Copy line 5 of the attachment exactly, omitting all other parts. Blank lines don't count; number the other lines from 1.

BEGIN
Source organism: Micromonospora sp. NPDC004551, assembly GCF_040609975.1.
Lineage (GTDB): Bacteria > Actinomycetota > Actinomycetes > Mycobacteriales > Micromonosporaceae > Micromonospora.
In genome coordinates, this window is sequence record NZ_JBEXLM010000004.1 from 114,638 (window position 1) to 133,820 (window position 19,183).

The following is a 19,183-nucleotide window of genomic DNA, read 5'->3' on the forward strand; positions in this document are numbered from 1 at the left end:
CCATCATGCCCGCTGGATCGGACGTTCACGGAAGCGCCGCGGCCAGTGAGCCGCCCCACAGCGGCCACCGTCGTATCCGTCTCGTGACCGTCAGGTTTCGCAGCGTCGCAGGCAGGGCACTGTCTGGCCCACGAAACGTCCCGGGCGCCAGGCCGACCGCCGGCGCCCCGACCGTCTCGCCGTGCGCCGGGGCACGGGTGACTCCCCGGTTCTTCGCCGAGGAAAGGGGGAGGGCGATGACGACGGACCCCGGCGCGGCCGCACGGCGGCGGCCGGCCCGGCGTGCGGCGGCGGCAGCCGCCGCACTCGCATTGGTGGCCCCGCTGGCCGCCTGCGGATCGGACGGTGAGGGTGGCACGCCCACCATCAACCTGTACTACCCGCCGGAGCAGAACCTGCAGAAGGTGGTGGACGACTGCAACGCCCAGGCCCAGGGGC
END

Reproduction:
CCATCATGCCCGCTGGATCGGACGTTCACGGAAGCGCCGCGGCCAGTGAGCCGCCCCACAGCGGCCACCGTCGTATCCGTCTCGTGACCGTCAGGTTTCGCAGCGTCGCAGGCAGGGCACTGTCTGGCCCACGAAACGTCCCGGGCGCCAGGCCGACCGCCGGCGCCCCGACCGTCTCGCCGTGCGCCGGGGCACGGGTGACTCCCCGGTTCTTCGCCGAGGAAAGGGGGAGGGCGATGACGACGGACCCCGGCGCGGCCGCACGGCGGCGGCCGGCCCGGCGTGCGGCGGCGGCAGCCGCCGCACTCGCATTGGTGGCCCCGCTGGCCGCCTGCGGATCGGACGGTGAGGGTGGCACGCCCACCATCAACCTGTACTACCCGCCGGAGCAGAACCTGCAGAAGGTGGTGGACGACTGCAACGCCCAGGCCCAGGGGC